by Jon Sanders
Director of the Center for Food, Power, and Life, Research Editor | John Locke Foundation
The Raleigh Police Department announced on Twitter just now: “Protesting is a non-essential activity.”
(You can tell I grabbed this screenshot early; the ratio is still relatively small.)
Here’s why they’re wrong. State or federal, you pick.
North Carolina State Constitution, Article 1, Section 12:
The people have a right to assemble together to consult for their common good, to instruct their representatives, and to apply to the General Assembly for redress of grievances; but secret political societies are dangerous to the liberties of a free people and shall not be tolerated.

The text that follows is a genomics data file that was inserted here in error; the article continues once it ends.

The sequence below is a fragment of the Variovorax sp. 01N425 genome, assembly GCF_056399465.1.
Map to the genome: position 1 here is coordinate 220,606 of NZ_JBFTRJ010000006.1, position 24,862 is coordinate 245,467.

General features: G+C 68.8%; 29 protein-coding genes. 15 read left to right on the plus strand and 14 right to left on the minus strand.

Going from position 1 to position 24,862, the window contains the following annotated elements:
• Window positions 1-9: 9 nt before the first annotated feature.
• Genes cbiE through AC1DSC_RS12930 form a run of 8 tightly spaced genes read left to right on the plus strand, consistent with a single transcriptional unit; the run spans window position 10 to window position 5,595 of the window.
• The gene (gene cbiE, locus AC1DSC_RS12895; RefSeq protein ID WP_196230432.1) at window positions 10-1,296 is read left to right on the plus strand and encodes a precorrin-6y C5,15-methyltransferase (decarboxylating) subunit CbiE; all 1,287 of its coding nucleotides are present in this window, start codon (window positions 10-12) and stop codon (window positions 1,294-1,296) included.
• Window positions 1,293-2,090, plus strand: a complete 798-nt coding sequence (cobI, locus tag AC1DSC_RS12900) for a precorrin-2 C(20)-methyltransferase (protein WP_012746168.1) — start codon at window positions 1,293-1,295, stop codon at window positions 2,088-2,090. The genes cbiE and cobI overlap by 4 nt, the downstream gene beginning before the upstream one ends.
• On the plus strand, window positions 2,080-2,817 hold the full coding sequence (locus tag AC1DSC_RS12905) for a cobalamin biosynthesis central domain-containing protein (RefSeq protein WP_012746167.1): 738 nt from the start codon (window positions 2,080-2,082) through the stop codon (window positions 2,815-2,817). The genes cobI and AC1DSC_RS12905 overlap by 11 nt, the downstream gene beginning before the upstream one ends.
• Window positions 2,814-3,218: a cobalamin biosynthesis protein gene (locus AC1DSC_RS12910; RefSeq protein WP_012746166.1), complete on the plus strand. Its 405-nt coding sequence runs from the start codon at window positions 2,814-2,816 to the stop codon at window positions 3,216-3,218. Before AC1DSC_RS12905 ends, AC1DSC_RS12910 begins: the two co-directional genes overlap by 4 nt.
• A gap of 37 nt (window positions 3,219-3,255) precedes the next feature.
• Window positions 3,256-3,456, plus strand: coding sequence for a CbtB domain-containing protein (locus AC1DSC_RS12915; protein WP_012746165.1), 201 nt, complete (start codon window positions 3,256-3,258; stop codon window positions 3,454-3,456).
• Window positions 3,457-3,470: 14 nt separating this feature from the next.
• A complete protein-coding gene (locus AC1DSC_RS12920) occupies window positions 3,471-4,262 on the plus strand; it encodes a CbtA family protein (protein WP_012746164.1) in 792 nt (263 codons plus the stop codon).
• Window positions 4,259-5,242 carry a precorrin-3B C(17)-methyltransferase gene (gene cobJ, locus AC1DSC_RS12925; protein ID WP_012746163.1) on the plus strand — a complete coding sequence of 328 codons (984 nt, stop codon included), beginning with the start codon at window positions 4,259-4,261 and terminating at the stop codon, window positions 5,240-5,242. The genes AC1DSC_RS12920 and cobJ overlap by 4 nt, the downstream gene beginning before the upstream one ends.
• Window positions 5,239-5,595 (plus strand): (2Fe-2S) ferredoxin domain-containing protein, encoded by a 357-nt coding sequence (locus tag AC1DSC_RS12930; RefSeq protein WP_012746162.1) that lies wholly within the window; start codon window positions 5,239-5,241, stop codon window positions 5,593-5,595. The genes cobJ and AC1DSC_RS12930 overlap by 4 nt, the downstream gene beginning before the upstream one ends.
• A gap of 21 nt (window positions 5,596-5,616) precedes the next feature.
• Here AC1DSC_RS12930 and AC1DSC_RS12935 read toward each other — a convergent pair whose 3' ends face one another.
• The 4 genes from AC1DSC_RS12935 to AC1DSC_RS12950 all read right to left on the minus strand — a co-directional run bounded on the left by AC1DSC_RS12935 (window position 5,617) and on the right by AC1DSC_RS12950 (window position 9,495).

First Amendment to the Constitution of the United States of America:
Congress shall make no law respecting an establishment of religion, or prohibiting the free exercise thereof; or abridging the freedom of speech, or of the press; or the right of the people peaceably to assemble, and to petition the Government for a redress of grievances.
RPD is going to be sued over this, and they’re going to lose in short order. As my colleague Jon Guze aptly put it, if a right is “sufficiently important to merit a specifically enumerated constitutional right, it must certainly be important enough to be classified as an essential activity under any emergency order.”